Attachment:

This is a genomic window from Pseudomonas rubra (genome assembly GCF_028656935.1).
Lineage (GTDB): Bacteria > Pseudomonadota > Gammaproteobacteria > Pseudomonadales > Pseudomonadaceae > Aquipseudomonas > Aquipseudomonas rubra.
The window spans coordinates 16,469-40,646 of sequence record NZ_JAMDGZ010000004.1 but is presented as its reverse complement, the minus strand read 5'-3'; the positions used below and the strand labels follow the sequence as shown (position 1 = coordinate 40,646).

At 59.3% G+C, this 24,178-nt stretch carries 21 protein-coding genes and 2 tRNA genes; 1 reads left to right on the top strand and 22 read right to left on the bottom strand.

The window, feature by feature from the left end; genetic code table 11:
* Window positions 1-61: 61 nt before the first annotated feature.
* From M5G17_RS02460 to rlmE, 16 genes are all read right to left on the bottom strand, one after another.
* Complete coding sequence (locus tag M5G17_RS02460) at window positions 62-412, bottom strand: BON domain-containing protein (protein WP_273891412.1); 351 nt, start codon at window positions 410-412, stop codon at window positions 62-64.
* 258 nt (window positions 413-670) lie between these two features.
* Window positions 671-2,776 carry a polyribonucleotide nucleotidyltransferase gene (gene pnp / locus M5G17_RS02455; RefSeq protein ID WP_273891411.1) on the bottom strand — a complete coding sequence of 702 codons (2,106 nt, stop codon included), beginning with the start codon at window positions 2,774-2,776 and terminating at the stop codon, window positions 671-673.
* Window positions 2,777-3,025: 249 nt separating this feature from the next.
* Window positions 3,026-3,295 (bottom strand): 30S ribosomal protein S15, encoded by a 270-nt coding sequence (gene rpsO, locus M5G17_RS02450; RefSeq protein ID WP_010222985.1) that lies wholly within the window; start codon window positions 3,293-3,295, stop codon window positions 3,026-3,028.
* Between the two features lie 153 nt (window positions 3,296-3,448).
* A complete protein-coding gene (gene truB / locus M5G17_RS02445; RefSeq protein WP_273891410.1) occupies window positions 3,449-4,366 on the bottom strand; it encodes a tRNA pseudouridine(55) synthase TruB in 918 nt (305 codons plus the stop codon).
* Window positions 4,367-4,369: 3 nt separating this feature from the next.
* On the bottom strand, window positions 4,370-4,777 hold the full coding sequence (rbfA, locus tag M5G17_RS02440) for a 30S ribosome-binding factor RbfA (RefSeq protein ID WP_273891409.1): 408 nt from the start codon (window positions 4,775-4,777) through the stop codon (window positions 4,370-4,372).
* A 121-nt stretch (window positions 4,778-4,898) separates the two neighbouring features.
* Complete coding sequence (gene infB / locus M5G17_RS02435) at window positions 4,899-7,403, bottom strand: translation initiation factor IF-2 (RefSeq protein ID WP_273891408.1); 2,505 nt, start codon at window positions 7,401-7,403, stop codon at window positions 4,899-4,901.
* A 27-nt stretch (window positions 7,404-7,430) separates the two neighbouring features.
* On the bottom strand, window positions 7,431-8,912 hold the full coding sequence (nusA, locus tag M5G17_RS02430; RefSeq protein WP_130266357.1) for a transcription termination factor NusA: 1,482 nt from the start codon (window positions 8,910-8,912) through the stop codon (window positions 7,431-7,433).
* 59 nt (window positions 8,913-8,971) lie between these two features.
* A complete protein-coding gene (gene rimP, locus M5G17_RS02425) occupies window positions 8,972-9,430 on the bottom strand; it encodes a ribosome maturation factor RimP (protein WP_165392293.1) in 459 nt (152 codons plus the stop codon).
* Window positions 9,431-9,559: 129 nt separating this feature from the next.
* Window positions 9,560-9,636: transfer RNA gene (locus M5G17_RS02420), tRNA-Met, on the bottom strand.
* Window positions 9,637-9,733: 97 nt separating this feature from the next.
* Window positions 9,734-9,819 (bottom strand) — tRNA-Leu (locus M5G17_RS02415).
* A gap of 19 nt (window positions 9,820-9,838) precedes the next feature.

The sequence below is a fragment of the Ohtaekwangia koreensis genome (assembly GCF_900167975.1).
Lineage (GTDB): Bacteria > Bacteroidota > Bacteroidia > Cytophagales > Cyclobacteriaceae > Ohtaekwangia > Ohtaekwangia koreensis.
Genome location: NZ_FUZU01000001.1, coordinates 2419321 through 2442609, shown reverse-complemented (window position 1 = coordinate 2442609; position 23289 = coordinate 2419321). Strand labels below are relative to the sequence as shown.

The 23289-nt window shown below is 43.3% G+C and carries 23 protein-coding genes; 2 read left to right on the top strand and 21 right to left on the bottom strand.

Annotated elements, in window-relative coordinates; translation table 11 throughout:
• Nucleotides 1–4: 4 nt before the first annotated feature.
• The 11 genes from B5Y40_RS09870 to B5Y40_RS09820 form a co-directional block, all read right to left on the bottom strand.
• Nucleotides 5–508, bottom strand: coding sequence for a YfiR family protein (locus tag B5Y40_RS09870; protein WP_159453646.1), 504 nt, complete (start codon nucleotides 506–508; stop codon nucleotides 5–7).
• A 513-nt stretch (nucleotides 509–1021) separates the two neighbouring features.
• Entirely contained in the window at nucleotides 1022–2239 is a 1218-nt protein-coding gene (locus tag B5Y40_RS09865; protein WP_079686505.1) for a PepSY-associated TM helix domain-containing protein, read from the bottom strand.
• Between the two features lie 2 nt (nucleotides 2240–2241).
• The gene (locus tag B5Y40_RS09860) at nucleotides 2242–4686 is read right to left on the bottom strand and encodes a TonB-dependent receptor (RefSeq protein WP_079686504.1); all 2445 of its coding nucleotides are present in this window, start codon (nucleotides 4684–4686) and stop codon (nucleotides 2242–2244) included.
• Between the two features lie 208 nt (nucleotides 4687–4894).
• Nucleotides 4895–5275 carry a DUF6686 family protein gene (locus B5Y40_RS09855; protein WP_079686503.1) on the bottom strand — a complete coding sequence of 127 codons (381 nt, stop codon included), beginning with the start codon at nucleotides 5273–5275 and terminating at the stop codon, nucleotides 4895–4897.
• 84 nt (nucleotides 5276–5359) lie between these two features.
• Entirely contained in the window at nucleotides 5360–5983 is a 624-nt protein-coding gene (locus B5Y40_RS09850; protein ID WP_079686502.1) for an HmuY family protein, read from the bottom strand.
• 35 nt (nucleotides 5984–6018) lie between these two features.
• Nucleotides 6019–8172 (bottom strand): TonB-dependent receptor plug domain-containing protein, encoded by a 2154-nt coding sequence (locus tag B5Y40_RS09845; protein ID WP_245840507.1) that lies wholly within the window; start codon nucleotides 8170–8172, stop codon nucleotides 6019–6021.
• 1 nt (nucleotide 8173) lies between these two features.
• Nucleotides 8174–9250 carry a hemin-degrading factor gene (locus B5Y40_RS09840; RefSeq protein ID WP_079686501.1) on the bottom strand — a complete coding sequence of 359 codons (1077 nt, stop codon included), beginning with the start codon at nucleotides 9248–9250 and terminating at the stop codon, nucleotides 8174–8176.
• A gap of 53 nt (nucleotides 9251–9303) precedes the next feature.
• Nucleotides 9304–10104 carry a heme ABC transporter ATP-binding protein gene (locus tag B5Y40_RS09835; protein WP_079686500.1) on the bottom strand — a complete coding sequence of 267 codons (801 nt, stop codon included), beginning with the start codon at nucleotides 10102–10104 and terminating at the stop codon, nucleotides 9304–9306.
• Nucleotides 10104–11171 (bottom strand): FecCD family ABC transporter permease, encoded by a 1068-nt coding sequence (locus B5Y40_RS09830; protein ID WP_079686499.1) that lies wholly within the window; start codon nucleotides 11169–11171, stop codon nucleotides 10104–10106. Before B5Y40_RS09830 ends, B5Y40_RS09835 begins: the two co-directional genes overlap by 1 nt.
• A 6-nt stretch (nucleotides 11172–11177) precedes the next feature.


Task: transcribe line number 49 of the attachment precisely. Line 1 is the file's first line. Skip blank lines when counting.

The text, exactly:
• Nucleotides 9304–10104 carry a heme ABC transporter ATP-binding protein gene (locus tag B5Y40_RS09835; protein WP_079686500.1) on the bottom strand — a complete coding sequence of 267 codons (801 nt, stop codon included), beginning with the start codon at nucleotides 10102–10104 and terminating at the stop codon, nucleotides 9304–9306.